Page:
Re$u%tion o# transa%tion %osts : 5hat is true of risk is also true of the transaction costs. " direct investor bears all the costs of investing such as brokerage or custody of securities. 5hen going through a fund, he has the benefit of economies of scale6 the funds pay lesser costs because of larger volumes, a benefit passed on to its investors. Li(ui$it) : )ften, investors hold shares or bonds they cannot directly, easily and quickly sell. Investment in a mutual fund, on the other hand, is more liquid. "n investor can liquidate the investment by selling the units to the fund if open-end, or selling them in the market if the fund is closed-end, and collect funds at the end of a period specified by the mutual fund or the stock market. Convenien%e an$ # e*i+i it) : Mutual fund management companies offer many investor services that a direct market investor cannot get. Investors can easily transfer their holdings from one scheme to the other, get updated market information ()t #o*e* "ave t"o#n* a* +e , 5hile the benefits of investing through mutual funds far outweigh the disadvantages, an investor and his advisor will do well to be aware of a few shortcomings of using the mutual funds as investment vehicles. No Contro over Costs : "n investor in a mutual fund has no control over the overall cost of investing. He pays investment management fees as long as he remains with the fund, albeit in return for the professional management and research. &ees are usually payable as a percentage of the value of his investments. 5hether the fund value is rising or declining. " mutual fund investor also pays fund distribution costs, which he would not incur in direct investing. However, this shortcoming only means that there is a cost to obtain the benefits of mutual fund services. However, this cost is often less than the cost of direct investing by the investors.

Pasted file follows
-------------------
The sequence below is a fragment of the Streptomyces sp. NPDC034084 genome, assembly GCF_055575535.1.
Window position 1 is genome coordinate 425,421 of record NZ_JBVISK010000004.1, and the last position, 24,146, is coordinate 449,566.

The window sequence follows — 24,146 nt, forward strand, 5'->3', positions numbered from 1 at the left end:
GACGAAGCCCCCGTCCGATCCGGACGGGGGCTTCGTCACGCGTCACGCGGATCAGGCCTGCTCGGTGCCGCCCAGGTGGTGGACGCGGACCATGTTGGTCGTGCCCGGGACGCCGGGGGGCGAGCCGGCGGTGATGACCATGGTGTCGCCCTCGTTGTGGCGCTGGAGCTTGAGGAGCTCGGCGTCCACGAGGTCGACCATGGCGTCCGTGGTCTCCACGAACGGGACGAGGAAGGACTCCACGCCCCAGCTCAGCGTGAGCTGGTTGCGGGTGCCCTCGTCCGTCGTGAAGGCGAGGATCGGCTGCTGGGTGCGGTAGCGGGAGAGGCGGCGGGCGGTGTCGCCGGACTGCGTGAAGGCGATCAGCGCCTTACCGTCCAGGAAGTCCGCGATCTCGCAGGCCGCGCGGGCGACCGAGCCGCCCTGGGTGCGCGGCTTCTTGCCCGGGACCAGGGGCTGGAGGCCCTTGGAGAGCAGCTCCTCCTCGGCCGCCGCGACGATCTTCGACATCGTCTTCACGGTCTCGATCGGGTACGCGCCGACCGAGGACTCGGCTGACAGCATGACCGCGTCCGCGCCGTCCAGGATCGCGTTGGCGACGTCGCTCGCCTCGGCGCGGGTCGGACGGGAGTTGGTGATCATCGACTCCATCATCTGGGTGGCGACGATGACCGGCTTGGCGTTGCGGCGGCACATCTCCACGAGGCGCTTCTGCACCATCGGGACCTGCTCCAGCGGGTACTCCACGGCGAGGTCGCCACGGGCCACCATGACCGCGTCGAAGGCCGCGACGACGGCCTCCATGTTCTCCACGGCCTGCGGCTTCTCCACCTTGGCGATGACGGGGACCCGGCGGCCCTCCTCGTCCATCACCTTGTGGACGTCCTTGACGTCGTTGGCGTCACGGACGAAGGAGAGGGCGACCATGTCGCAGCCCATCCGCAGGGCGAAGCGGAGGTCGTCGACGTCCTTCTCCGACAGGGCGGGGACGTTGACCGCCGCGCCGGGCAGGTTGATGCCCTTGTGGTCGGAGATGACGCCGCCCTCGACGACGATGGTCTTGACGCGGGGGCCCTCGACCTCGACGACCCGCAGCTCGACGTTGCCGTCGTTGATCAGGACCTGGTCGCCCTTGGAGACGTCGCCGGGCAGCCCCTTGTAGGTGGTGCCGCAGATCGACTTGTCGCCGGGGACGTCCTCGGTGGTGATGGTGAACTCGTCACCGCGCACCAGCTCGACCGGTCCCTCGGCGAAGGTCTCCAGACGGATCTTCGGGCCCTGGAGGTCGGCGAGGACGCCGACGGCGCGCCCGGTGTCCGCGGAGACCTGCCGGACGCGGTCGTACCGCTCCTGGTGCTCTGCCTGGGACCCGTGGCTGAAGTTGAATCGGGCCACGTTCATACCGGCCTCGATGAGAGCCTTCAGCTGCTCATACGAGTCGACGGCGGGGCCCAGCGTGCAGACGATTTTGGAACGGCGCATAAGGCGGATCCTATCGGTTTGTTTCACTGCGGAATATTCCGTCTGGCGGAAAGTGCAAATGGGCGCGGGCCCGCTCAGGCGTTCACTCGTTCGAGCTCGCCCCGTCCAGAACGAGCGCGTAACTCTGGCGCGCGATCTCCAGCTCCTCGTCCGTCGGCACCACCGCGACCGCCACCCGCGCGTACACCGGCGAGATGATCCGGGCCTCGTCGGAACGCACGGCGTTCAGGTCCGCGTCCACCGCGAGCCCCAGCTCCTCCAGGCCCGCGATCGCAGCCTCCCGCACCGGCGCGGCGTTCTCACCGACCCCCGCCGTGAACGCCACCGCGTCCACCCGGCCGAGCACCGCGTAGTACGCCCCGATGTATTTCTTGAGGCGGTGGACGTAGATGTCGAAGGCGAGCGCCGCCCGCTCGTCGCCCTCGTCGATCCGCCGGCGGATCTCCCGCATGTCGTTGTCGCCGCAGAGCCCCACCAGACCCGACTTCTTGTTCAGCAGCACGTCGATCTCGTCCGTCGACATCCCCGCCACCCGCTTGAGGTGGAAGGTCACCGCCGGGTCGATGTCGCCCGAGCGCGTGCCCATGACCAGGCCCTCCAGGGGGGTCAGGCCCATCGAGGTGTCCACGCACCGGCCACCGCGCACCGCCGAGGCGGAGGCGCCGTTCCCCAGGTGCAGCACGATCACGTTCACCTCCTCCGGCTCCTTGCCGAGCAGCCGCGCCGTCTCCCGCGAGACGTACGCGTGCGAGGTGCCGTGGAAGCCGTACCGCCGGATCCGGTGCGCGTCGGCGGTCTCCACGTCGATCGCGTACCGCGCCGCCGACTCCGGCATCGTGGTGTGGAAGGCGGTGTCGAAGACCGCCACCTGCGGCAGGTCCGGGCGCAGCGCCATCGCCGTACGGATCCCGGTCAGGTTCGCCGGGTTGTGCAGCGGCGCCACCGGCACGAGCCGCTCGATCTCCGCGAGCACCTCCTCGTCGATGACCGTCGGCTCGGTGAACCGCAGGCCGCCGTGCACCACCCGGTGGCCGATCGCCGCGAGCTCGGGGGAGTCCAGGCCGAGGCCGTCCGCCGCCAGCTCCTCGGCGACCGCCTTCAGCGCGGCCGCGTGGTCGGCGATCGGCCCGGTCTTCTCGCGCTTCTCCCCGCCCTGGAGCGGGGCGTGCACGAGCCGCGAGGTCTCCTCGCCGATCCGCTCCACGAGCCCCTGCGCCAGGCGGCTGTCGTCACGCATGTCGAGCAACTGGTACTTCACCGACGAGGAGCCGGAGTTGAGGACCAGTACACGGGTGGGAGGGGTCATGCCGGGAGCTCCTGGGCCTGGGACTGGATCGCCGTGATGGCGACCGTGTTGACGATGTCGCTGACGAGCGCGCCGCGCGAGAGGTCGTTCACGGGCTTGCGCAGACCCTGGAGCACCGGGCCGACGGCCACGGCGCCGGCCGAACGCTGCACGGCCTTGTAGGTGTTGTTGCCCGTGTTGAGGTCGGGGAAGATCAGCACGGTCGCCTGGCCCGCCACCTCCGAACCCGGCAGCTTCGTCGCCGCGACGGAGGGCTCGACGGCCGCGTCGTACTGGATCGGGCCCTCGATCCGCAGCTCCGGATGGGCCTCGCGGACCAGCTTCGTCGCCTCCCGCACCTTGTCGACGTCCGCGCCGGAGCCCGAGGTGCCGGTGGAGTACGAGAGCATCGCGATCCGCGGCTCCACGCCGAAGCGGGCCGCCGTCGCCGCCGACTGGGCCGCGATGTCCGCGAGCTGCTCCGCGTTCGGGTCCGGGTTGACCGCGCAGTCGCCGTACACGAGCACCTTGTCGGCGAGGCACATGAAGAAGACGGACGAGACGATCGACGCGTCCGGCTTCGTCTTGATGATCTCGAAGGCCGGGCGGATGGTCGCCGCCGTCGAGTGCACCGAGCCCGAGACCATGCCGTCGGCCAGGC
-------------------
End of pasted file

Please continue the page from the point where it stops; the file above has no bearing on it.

No Tai or,"a$e Port#o ios : Investors who invest on their own can build their own portfolios of shares, bonds and other securities. Investing through funds means he delegates this decision to the fund managers. $he very high-net-worth individuals or large corporate investors may find this to be a constraint in achieving their ob ectives. However. Most mutual funds help investors overcome this constraint by offering families of schemes-a large number of different schemes 7 within the same fund. "n investor can choose from different investment plans and construct a portfolio of his choice. Poo# Reac": 8ack of deeper distribution networks and channels is hurting the growth of the industry. $his is an area of concern for the M& industry, which has not been able to penetrate deeper into the country and has been limited to few metros. (an-* *ti Do.inate: $he biggest hindrance to the growth of the